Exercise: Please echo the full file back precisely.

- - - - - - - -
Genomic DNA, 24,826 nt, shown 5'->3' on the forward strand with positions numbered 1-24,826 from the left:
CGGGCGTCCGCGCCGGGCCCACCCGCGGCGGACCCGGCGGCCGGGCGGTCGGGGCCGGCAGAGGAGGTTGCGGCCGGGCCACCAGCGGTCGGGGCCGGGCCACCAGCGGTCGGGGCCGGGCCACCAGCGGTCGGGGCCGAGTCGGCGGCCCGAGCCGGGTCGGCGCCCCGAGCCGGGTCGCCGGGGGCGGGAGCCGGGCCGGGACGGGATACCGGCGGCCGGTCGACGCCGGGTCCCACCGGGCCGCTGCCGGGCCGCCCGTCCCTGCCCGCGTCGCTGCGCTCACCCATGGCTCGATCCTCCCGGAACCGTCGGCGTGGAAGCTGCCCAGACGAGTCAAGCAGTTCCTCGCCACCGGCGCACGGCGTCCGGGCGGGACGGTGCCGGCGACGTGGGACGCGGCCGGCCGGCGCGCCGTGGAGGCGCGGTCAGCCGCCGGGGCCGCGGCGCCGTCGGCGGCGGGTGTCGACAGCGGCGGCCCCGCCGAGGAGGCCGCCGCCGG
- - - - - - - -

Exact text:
Genomic DNA, 24,826 nt, shown 5'->3' on the forward strand with positions numbered 1-24,826 from the left:
CGGGCGTCCGCGCCGGGCCCACCCGCGGCGGACCCGGCGGCCGGGCGGTCGGGGCCGGCAGAGGAGGTTGCGGCCGGGCCACCAGCGGTCGGGGCCGGGCCACCAGCGGTCGGGGCCGGGCCACCAGCGGTCGGGGCCGAGTCGGCGGCCCGAGCCGGGTCGGCGCCCCGAGCCGGGTCGCCGGGGGCGGGAGCCGGGCCGGGACGGGATACCGGCGGCCGGTCGACGCCGGGTCCCACCGGGCCGCTGCCGGGCCGCCCGTCCCTGCCCGCGTCGCTGCGCTCACCCATGGCTCGATCCTCCCGGAACCGTCGGCGTGGAAGCTGCCCAGACGAGTCAAGCAGTTCCTCGCCACCGGCGCACGGCGTCCGGGCGGGACGGTGCCGGCGACGTGGGACGCGGCCGGCCGGCGCGCCGTGGAGGCGCGGTCAGCCGCCGGGGCCGCGGCGCCGTCGGCGGCGGGTGTCGACAGCGGCGGCCCCGCCGAGGAGGCCGCCGCCGG